When a route's expiry timer triggers, the behaviour depends on whether the route's metric is finite. If the metric is finite, it is set to infinity and the expiry timer is reset. If the metric is already infinite, the route is flushed from the route table.
After the route table is updated, the route selection procedure (Section 3.6
) is run.
When a prefix P is retracted (because all routes are unfeasible or have an infinite metric, whether due to the expiry timer or for other reasons), and a shorter prefix P' that covers P is reachable, P' cannot in general be used for routing packets destined to P without running the risk of creating a routing loop (Section 2.8
To avoid this issue, whenever a prefix P is retracted, a route table entry with infinite metric is maintained as described in Section 3.5.3
. As long as this entry is maintained, packets destined to an address within P MUST NOT
be forwarded by following a route for a shorter prefix. This entry is removed as soon as a finite-metric update for prefix P is received and the resulting route selected. If no such update is forthcoming, the infinite metric entry SHOULD
be maintained at least until it is guaranteed that no neighbour has selected the current node as next hop for prefix P. This can be achieved by either:
waiting until the route's expiry timer has expired (Section 3.5.3); or
sending a retraction with an acknowledgment request (Section 3.3) to every reachable neighbour that has not explicitly retracted prefix P, and waiting for all acknowledgments.
The former option is simpler and ensures that, at that point, any routes for prefix P pointing at the current node have expired. However, since the expiry time can be as high as a few minutes, doing that prevents automatic aggregation by creating spurious black-holes for aggregated routes. The latter option is RECOMMENDED
as it dramatically reduces the time for which a prefix is unreachable in the presence of aggregated routes.
Route selection is the process by which a single route for a given prefix is selected to be used for forwarding packets and to be re-advertised to a node's neighbours.
Babel is designed to allow flexible route selection policies. As far as the algorithm's correctness is concerned, the route selection policy MUST
only satisfy the following properties:
a route with infinite metric (a retracted route) is never selected;
an unfeasible route is never selected.
Babel nodes using different route selection strategies will interoperate and will not create routing loops as long as these two properties hold.
Route selection MUST NOT
take seqnos into account: a route MUST NOT
be preferred just because it carries a higher (more recent) seqno. Doing otherwise would cause route oscillation while a new seqno propagates across the network, and might create persistent black-holes if the metric being used is not left-distributive (Section 3.5.2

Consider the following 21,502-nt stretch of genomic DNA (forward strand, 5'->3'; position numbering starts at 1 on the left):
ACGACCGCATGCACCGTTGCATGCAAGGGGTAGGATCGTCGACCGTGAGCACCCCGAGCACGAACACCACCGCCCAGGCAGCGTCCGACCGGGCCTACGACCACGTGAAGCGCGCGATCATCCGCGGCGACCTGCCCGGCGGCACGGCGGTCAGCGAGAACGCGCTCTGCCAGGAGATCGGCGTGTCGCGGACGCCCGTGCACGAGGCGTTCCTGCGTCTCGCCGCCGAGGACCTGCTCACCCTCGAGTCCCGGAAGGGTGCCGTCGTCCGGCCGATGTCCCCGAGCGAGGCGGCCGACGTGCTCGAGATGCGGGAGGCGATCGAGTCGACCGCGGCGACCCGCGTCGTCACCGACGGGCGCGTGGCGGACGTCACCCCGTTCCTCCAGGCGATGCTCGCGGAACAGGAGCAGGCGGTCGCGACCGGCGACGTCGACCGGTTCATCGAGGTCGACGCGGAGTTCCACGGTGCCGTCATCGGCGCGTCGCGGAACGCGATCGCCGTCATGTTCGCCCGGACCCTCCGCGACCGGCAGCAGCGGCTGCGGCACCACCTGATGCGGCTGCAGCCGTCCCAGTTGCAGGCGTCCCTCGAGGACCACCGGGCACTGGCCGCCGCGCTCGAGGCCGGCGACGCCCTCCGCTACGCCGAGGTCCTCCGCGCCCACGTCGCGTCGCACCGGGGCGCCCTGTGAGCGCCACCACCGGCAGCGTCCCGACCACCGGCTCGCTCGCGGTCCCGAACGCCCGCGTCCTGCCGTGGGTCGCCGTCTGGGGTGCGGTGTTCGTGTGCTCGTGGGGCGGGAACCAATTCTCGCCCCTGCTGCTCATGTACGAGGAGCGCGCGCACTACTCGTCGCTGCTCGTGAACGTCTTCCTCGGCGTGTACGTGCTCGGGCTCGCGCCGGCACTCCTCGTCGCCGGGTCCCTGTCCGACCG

The obvious route selection strategy is to pick, for every destination, the feasible route with minimal metric. When all metrics are stable, this approach ensures convergence to a tree of shortest paths (assuming that the metric is left-distributive, see Section 3.5.2
). There are two reasons, however, why this strategy may lead to instability in the presence of continuously varying metrics. First, if two parallel routes oscillate around a common value, then the smallest metric strategy will keep switching between the two. Second, the selection of a route increases congestion along it, which might increase packet loss, which in turn could cause its metric to increase; this kind of feedback loop is prone to causing persistent oscillations.
In order to limit these kinds of instabilities, a route selection strategy SHOULD
include some form of hysteresis, i.e., be sensitive to a route's history: the strategy should only switch from the currently selected route to a different route if the latter has been consistently good for some period of time. A RECOMMENDED
hysteresis algorithm is given in Appendix A.3
After the route selection procedure is run, triggered updates (Section 3.7.2
) and requests (Section 3.8.2
) are sent.
A Babel speaker advertises to its neighbours its set of selected routes. Normally, this is done by sending one or more multicast packets containing Update TLVs on all of its connected interfaces; however, on link technologies where multicast is significantly more expensive than unicast, a node MAY
choose to send multiple copies of updates in unicast packets, especially when the number of neighbours is small.
Additionally, in order to ensure that any black-holes are reliably cleared in a timely manner, a Babel node may send retractions (updates with an infinite metric) for any recently retracted prefixes.
If an update is for a route injected into the Babel domain by the local node (e.g., it carries the address of a local interface, the prefix of a directly attached network, or a prefix redistributed from a different routing protocol), the router-id is set to the local node's router-id, the metric is set to some arbitrary finite value (typically 0), and the seqno is set to the local router's sequence number.
If an update is for a route learnt from another Babel speaker, the router-id and sequence number are copied from the route table entry, and the metric is computed as specified in Section 3.5.2
Every Babel speaker MUST
advertise each of its selected routes on every interface, at least once every Update interval. Since Babel doesn't suffer from routing loops (there is no "counting to infinity") and relies heavily on triggered updates (Section 3.7.2
), this full dump only needs to happen infrequently (see Appendix B
for suggested intervals).
In addition to periodic routing updates, a Babel speaker sends unscheduled, or triggered, updates in order to inform its neighbours of a significant change in the network topology.